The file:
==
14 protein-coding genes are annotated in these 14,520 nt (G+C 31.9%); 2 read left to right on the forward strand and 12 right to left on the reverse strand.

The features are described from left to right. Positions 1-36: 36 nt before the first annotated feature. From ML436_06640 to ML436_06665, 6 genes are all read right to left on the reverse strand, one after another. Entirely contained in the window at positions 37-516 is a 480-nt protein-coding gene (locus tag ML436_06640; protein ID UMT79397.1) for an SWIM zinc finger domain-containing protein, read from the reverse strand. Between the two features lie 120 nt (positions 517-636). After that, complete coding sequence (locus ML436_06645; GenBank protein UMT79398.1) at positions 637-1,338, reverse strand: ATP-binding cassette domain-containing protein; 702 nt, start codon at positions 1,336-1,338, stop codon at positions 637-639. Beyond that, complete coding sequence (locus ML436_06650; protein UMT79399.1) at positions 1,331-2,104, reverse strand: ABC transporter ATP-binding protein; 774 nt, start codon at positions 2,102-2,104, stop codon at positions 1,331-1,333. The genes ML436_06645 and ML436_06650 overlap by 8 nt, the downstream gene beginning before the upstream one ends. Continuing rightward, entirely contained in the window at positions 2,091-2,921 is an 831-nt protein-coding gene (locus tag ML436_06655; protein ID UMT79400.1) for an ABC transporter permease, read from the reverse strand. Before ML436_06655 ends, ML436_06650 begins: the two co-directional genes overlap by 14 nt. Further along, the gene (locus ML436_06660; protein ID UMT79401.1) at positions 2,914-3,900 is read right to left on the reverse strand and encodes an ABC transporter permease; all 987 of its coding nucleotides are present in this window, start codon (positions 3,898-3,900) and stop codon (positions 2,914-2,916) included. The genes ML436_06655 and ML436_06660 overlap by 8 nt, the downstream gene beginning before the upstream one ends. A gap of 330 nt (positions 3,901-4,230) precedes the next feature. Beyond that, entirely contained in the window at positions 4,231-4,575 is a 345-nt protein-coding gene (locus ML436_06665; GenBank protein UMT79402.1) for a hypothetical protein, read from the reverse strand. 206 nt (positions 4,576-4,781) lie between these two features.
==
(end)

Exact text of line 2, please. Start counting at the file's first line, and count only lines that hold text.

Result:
The features are described from left to right. Positions 1-36: 36 nt before the first annotated feature. From ML436_06640 to ML436_06665, 6 genes are all read right to left on the reverse strand, one after another. Entirely contained in the window at positions 37-516 is a 480-nt protein-coding gene (locus tag ML436_06640; protein ID UMT79397.1) for an SWIM zinc finger domain-containing protein, read from the reverse strand. Between the two features lie 120 nt (positions 517-636). After that, complete coding sequence (locus ML436_06645; GenBank protein UMT79398.1) at positions 637-1,338, reverse strand: ATP-binding cassette domain-containing protein; 702 nt, start codon at positions 1,336-1,338, stop codon at positions 637-639. Beyond that, complete coding sequence (locus ML436_06650; protein UMT79399.1) at positions 1,331-2,104, reverse strand: ABC transporter ATP-binding protein; 774 nt, start codon at positions 2,102-2,104, stop codon at positions 1,331-1,333. The genes ML436_06645 and ML436_06650 overlap by 8 nt, the downstream gene beginning before the upstream one ends. Continuing rightward, entirely contained in the window at positions 2,091-2,921 is an 831-nt protein-coding gene (locus tag ML436_06655; protein ID UMT79400.1) for an ABC transporter permease, read from the reverse strand. Before ML436_06655 ends, ML436_06650 begins: the two co-directional genes overlap by 14 nt. Further along, the gene (locus ML436_06660; protein ID UMT79401.1) at positions 2,914-3,900 is read right to left on the reverse strand and encodes an ABC transporter permease; all 987 of its coding nucleotides are present in this window, start codon (positions 3,898-3,900) and stop codon (positions 2,914-2,916) included. The genes ML436_06655 and ML436_06660 overlap by 8 nt, the downstream gene beginning before the upstream one ends. A gap of 330 nt (positions 3,901-4,230) precedes the next feature. Beyond that, entirely contained in the window at positions 4,231-4,575 is a 345-nt protein-coding gene (locus ML436_06665; GenBank protein UMT79402.1) for a hypothetical protein, read from the reverse strand. 206 nt (positions 4,576-4,781) lie between these two features.